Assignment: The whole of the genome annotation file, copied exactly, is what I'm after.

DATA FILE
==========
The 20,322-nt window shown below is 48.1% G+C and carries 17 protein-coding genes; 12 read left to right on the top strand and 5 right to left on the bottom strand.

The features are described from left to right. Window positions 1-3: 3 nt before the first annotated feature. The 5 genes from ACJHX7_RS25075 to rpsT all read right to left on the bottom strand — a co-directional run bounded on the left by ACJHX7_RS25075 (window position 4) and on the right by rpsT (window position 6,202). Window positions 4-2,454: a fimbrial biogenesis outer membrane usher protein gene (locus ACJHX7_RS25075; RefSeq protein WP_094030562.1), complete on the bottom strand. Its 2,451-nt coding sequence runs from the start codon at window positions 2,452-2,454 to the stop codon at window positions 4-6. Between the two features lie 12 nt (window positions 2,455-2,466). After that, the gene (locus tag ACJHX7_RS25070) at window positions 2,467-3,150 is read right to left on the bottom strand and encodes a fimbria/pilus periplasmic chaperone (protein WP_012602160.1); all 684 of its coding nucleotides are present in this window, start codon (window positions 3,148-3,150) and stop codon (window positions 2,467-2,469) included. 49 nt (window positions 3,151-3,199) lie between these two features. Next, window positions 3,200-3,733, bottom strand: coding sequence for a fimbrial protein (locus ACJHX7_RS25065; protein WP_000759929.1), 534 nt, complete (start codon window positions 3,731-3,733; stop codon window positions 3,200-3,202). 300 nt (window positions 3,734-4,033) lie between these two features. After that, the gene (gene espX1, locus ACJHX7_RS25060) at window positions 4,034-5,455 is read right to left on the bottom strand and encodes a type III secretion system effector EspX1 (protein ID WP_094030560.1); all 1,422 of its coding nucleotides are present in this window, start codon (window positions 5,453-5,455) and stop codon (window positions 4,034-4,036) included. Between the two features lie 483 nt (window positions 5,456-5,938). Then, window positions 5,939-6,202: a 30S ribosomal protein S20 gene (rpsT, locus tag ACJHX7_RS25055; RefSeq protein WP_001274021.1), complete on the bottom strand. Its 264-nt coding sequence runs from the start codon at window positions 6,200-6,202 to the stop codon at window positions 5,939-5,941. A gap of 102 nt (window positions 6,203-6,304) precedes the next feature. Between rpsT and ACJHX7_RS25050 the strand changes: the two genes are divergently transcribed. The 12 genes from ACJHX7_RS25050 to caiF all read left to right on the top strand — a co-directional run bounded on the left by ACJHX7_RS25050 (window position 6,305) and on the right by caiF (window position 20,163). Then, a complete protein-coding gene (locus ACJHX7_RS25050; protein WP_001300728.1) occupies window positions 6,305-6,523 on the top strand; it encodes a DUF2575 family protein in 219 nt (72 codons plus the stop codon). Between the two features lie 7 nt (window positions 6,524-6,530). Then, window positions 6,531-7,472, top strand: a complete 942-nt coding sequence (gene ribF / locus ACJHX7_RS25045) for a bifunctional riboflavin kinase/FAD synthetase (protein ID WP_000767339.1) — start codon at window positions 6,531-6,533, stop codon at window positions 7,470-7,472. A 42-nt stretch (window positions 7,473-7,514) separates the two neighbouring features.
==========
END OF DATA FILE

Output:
The 20,322-nt window shown below is 48.1% G+C and carries 17 protein-coding genes; 12 read left to right on the top strand and 5 right to left on the bottom strand.

The features are described from left to right. Window positions 1-3: 3 nt before the first annotated feature. The 5 genes from ACJHX7_RS25075 to rpsT all read right to left on the bottom strand — a co-directional run bounded on the left by ACJHX7_RS25075 (window position 4) and on the right by rpsT (window position 6,202). Window positions 4-2,454: a fimbrial biogenesis outer membrane usher protein gene (locus ACJHX7_RS25075; RefSeq protein WP_094030562.1), complete on the bottom strand. Its 2,451-nt coding sequence runs from the start codon at window positions 2,452-2,454 to the stop codon at window positions 4-6. Between the two features lie 12 nt (window positions 2,455-2,466). After that, the gene (locus tag ACJHX7_RS25070) at window positions 2,467-3,150 is read right to left on the bottom strand and encodes a fimbria/pilus periplasmic chaperone (protein WP_012602160.1); all 684 of its coding nucleotides are present in this window, start codon (window positions 3,148-3,150) and stop codon (window positions 2,467-2,469) included. 49 nt (window positions 3,151-3,199) lie between these two features. Next, window positions 3,200-3,733, bottom strand: coding sequence for a fimbrial protein (locus ACJHX7_RS25065; protein WP_000759929.1), 534 nt, complete (start codon window positions 3,731-3,733; stop codon window positions 3,200-3,202). 300 nt (window positions 3,734-4,033) lie between these two features. After that, the gene (gene espX1, locus ACJHX7_RS25060) at window positions 4,034-5,455 is read right to left on the bottom strand and encodes a type III secretion system effector EspX1 (protein ID WP_094030560.1); all 1,422 of its coding nucleotides are present in this window, start codon (window positions 5,453-5,455) and stop codon (window positions 4,034-4,036) included. Between the two features lie 483 nt (window positions 5,456-5,938). Then, window positions 5,939-6,202: a 30S ribosomal protein S20 gene (rpsT, locus tag ACJHX7_RS25055; RefSeq protein WP_001274021.1), complete on the bottom strand. Its 264-nt coding sequence runs from the start codon at window positions 6,200-6,202 to the stop codon at window positions 5,939-5,941. A gap of 102 nt (window positions 6,203-6,304) precedes the next feature. Between rpsT and ACJHX7_RS25050 the strand changes: the two genes are divergently transcribed. The 12 genes from ACJHX7_RS25050 to caiF all read left to right on the top strand — a co-directional run bounded on the left by ACJHX7_RS25050 (window position 6,305) and on the right by caiF (window position 20,163). Then, a complete protein-coding gene (locus ACJHX7_RS25050; protein WP_001300728.1) occupies window positions 6,305-6,523 on the top strand; it encodes a DUF2575 family protein in 219 nt (72 codons plus the stop codon). Between the two features lie 7 nt (window positions 6,524-6,530). Then, window positions 6,531-7,472, top strand: a complete 942-nt coding sequence (gene ribF / locus ACJHX7_RS25045) for a bifunctional riboflavin kinase/FAD synthetase (protein ID WP_000767339.1) — start codon at window positions 6,531-6,533, stop codon at window positions 7,470-7,472. A 42-nt stretch (window positions 7,473-7,514) separates the two neighbouring features.